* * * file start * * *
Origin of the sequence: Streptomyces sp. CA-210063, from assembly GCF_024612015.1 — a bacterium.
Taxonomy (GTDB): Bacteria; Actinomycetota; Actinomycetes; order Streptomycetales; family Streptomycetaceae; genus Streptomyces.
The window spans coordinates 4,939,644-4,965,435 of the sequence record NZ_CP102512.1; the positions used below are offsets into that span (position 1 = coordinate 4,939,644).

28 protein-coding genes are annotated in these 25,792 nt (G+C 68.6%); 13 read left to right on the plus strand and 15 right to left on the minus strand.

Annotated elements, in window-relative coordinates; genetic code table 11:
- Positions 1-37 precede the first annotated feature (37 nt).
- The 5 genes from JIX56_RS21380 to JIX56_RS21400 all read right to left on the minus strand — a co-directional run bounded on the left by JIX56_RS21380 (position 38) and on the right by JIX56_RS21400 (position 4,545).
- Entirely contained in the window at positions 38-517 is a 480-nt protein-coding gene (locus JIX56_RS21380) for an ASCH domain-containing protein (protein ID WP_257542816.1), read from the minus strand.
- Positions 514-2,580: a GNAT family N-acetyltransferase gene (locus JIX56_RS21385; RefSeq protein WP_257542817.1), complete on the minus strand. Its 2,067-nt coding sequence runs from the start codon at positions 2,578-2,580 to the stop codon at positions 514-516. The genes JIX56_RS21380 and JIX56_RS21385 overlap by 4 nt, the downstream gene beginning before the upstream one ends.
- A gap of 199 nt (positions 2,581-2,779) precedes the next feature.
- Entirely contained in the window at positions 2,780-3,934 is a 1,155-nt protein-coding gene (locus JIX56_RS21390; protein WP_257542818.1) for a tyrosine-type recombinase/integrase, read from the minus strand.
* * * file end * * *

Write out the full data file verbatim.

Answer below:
Origin of the sequence: Streptomyces sp. CA-210063, from assembly GCF_024612015.1 — a bacterium.
Taxonomy (GTDB): Bacteria; Actinomycetota; Actinomycetes; order Streptomycetales; family Streptomycetaceae; genus Streptomyces.
The window spans coordinates 4,939,644-4,965,435 of the sequence record NZ_CP102512.1; the positions used below are offsets into that span (position 1 = coordinate 4,939,644).

28 protein-coding genes are annotated in these 25,792 nt (G+C 68.6%); 13 read left to right on the plus strand and 15 right to left on the minus strand.

Annotated elements, in window-relative coordinates; genetic code table 11:
- Positions 1-37 precede the first annotated feature (37 nt).
- The 5 genes from JIX56_RS21380 to JIX56_RS21400 all read right to left on the minus strand — a co-directional run bounded on the left by JIX56_RS21380 (position 38) and on the right by JIX56_RS21400 (position 4,545).
- Entirely contained in the window at positions 38-517 is a 480-nt protein-coding gene (locus JIX56_RS21380) for an ASCH domain-containing protein (protein ID WP_257542816.1), read from the minus strand.
- Positions 514-2,580: a GNAT family N-acetyltransferase gene (locus JIX56_RS21385; RefSeq protein WP_257542817.1), complete on the minus strand. Its 2,067-nt coding sequence runs from the start codon at positions 2,578-2,580 to the stop codon at positions 514-516. The genes JIX56_RS21380 and JIX56_RS21385 overlap by 4 nt, the downstream gene beginning before the upstream one ends.
- A gap of 199 nt (positions 2,581-2,779) precedes the next feature.
- Entirely contained in the window at positions 2,780-3,934 is a 1,155-nt protein-coding gene (locus JIX56_RS21390; protein WP_257542818.1) for a tyrosine-type recombinase/integrase, read from the minus strand.